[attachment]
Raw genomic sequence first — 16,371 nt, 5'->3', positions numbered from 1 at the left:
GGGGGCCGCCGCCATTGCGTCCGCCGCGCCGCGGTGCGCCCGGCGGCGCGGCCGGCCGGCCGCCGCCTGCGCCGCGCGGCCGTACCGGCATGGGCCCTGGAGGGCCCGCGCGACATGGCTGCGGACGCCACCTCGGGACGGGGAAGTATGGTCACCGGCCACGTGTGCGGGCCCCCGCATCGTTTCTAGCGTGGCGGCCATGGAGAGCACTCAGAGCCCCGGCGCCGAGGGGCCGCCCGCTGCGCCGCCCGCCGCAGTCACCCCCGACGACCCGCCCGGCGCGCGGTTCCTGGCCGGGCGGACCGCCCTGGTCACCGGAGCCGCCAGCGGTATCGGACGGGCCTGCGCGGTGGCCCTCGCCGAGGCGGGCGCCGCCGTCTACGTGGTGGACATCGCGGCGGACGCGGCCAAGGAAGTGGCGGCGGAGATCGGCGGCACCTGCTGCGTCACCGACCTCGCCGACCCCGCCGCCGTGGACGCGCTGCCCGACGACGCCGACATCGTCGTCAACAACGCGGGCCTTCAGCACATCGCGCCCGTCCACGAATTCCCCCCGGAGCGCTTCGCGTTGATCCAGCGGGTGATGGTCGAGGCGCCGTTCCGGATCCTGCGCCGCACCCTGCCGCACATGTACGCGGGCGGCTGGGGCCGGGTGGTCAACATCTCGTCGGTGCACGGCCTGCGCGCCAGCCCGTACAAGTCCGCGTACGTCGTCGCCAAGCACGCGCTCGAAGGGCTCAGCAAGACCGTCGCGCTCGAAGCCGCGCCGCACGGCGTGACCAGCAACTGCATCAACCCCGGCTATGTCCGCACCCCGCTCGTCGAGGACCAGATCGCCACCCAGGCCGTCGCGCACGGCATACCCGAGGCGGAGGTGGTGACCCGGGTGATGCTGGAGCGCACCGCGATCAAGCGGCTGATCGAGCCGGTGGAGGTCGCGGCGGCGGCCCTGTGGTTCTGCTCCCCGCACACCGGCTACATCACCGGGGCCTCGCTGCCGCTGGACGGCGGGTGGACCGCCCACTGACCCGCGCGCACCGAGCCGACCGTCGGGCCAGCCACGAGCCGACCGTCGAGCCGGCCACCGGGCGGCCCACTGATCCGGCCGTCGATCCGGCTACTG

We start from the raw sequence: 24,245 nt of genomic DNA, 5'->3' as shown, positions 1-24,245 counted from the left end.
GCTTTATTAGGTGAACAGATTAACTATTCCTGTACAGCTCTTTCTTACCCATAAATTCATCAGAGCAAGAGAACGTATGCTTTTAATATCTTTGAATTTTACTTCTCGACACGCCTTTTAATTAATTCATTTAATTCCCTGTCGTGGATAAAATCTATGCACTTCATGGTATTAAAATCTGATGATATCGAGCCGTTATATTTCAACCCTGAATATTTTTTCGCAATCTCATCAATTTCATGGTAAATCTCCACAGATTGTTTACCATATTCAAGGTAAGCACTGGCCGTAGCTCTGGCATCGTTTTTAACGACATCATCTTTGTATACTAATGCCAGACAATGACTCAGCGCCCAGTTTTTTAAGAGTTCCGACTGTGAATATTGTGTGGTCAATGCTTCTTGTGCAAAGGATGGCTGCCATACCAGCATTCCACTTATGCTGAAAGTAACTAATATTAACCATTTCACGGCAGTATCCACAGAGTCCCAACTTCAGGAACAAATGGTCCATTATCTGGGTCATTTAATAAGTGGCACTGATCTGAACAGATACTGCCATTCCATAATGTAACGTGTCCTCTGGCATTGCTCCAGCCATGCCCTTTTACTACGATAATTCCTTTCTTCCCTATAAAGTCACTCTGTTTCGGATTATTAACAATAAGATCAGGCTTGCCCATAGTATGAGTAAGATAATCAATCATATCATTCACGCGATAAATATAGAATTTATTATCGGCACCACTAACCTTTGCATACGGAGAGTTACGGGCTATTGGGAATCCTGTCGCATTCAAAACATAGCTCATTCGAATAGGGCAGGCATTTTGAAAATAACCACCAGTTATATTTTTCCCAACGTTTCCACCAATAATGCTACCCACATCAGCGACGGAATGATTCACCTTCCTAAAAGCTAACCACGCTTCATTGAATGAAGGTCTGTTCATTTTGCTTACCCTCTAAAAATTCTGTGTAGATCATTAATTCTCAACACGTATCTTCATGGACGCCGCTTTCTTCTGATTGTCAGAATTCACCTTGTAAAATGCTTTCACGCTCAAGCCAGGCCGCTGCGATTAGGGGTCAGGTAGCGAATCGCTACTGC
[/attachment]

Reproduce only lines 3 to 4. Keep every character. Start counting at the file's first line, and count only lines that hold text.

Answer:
We start from the raw sequence: 24,245 nt of genomic DNA, 5'->3' as shown, positions 1-24,245 counted from the left end.
GCTTTATTAGGTGAACAGATTAACTATTCCTGTACAGCTCTTTCTTACCCATAAATTCATCAGAGCAAGAGAACGTATGCTTTTAATATCTTTGAATTTTACTTCTCGACACGCCTTTTAATTAATTCATTTAATTCCCTGTCGTGGATAAAATCTATGCACTTCATGGTATTAAAATCTGATGATATCGAGCCGTTATATTTCAACCCTGAATATTTTTTCGCAATCTCATCAATTTCATGGTAAATCTCCACAGATTGTTTACCATATTCAAGGTAAGCACTGGCCGTAGCTCTGGCATCGTTTTTAACGACATCATCTTTGTATACTAATGCCAGACAATGACTCAGCGCCCAGTTTTTTAAGAGTTCCGACTGTGAATATTGTGTGGTCAATGCTTCTTGTGCAAAGGATGGCTGCCATACCAGCATTCCACTTATGCTGAAAGTAACTAATATTAACCATTTCACGGCAGTATCCACAGAGTCCCAACTTCAGGAACAAATGGTCCATTATCTGGGTCATTTAATAAGTGGCACTGATCTGAACAGATACTGCCATTCCATAATGTAACGTGTCCTCTGGCATTGCTCCAGCCATGCCCTTTTACTACGATAATTCCTTTCTTCCCTATAAAGTCACTCTGTTTCGGATTATTAACAATAAGATCAGGCTTGCCCATAGTATGAGTAAGATAATCAATCATATCATTCACGCGATAAATATAGAATTTATTATCGGCACCACTAACCTTTGCATACGGAGAGTTACGGGCTATTGGGAATCCTGTCGCATTCAAAACATAGCTCATTCGAATAGGGCAGGCATTTTGAAAATAACCACCAGTTATATTTTTCCCAACGTTTCCACCAATAATGCTACCCACATCAGCGACGGAATGATTCACCTTCCTAAAAGCTAACCACGCTTCATTGAATGAAGGTCTGTTCATTTTGCTTACCCTCTAAAAATTCTGTGTAGATCATTAATTCTCAACACGTATCTTCATGGACGCCGCTTTCTTCTGATTGTCAGAATTCACCTTGTAAAATGCTTTCACGCTCAAGCCAGGCCGCTGCGATTAGGGGTCAGGTAGCGAATCGCTACTGC